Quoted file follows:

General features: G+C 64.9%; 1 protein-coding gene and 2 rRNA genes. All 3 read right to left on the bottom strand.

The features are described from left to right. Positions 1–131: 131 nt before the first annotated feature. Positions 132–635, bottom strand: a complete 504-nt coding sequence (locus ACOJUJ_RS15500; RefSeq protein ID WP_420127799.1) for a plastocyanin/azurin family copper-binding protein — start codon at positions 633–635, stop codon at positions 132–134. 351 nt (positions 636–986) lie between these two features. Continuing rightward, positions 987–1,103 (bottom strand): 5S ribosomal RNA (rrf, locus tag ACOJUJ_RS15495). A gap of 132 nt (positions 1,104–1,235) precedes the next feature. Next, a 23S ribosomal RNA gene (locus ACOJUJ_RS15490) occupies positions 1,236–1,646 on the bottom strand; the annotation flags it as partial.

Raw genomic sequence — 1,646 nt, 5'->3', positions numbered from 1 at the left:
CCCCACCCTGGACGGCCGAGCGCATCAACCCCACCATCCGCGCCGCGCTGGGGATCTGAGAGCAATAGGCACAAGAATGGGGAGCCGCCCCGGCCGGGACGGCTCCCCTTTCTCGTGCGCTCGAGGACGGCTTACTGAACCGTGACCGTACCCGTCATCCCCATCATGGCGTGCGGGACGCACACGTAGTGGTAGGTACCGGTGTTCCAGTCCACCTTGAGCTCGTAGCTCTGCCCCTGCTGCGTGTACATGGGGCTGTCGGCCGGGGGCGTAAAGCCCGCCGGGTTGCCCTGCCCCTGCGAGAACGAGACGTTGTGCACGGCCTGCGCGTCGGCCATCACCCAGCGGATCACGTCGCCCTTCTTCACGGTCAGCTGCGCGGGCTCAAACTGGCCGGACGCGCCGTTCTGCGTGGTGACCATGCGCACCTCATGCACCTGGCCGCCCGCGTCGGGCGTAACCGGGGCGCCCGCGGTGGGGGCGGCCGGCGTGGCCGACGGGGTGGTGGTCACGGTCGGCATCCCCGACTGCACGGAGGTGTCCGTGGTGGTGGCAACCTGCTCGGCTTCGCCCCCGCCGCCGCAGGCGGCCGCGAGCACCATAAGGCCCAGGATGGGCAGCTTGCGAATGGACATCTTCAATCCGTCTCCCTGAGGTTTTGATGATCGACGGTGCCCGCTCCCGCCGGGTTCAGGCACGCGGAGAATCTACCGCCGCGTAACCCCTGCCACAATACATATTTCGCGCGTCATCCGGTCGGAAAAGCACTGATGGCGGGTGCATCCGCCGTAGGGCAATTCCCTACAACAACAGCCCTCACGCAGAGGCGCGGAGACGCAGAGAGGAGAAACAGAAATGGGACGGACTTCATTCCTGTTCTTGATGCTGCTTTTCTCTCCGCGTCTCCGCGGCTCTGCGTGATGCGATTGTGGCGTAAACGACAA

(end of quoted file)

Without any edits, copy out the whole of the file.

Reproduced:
General features: G+C 64.9%; 1 protein-coding gene and 2 rRNA genes. All 3 read right to left on the bottom strand.

The features are described from left to right. Positions 1–131: 131 nt before the first annotated feature. Positions 132–635, bottom strand: a complete 504-nt coding sequence (locus ACOJUJ_RS15500; RefSeq protein ID WP_420127799.1) for a plastocyanin/azurin family copper-binding protein — start codon at positions 633–635, stop codon at positions 132–134. 351 nt (positions 636–986) lie between these two features. Continuing rightward, positions 987–1,103 (bottom strand): 5S ribosomal RNA (rrf, locus tag ACOJUJ_RS15495). A gap of 132 nt (positions 1,104–1,235) precedes the next feature. Next, a 23S ribosomal RNA gene (locus ACOJUJ_RS15490) occupies positions 1,236–1,646 on the bottom strand; the annotation flags it as partial.

Raw genomic sequence — 1,646 nt, 5'->3', positions numbered from 1 at the left:
CCCCACCCTGGACGGCCGAGCGCATCAACCCCACCATCCGCGCCGCGCTGGGGATCTGAGAGCAATAGGCACAAGAATGGGGAGCCGCCCCGGCCGGGACGGCTCCCCTTTCTCGTGCGCTCGAGGACGGCTTACTGAACCGTGACCGTACCCGTCATCCCCATCATGGCGTGCGGGACGCACACGTAGTGGTAGGTACCGGTGTTCCAGTCCACCTTGAGCTCGTAGCTCTGCCCCTGCTGCGTGTACATGGGGCTGTCGGCCGGGGGCGTAAAGCCCGCCGGGTTGCCCTGCCCCTGCGAGAACGAGACGTTGTGCACGGCCTGCGCGTCGGCCATCACCCAGCGGATCACGTCGCCCTTCTTCACGGTCAGCTGCGCGGGCTCAAACTGGCCGGACGCGCCGTTCTGCGTGGTGACCATGCGCACCTCATGCACCTGGCCGCCCGCGTCGGGCGTAACCGGGGCGCCCGCGGTGGGGGCGGCCGGCGTGGCCGACGGGGTGGTGGTCACGGTCGGCATCCCCGACTGCACGGAGGTGTCCGTGGTGGTGGCAACCTGCTCGGCTTCGCCCCCGCCGCCGCAGGCGGCCGCGAGCACCATAAGGCCCAGGATGGGCAGCTTGCGAATGGACATCTTCAATCCGTCTCCCTGAGGTTTTGATGATCGACGGTGCCCGCTCCCGCCGGGTTCAGGCACGCGGAGAATCTACCGCCGCGTAACCCCTGCCACAATACATATTTCGCGCGTCATCCGGTCGGAAAAGCACTGATGGCGGGTGCATCCGCCGTAGGGCAATTCCCTACAACAACAGCCCTCACGCAGAGGCGCGGAGACGCAGAGAGGAGAAACAGAAATGGGACGGACTTCATTCCTGTTCTTGATGCTGCTTTTCTCTCCGCGTCTCCGCGGCTCTGCGTGATGCGATTGTGGCGTAAACGACAA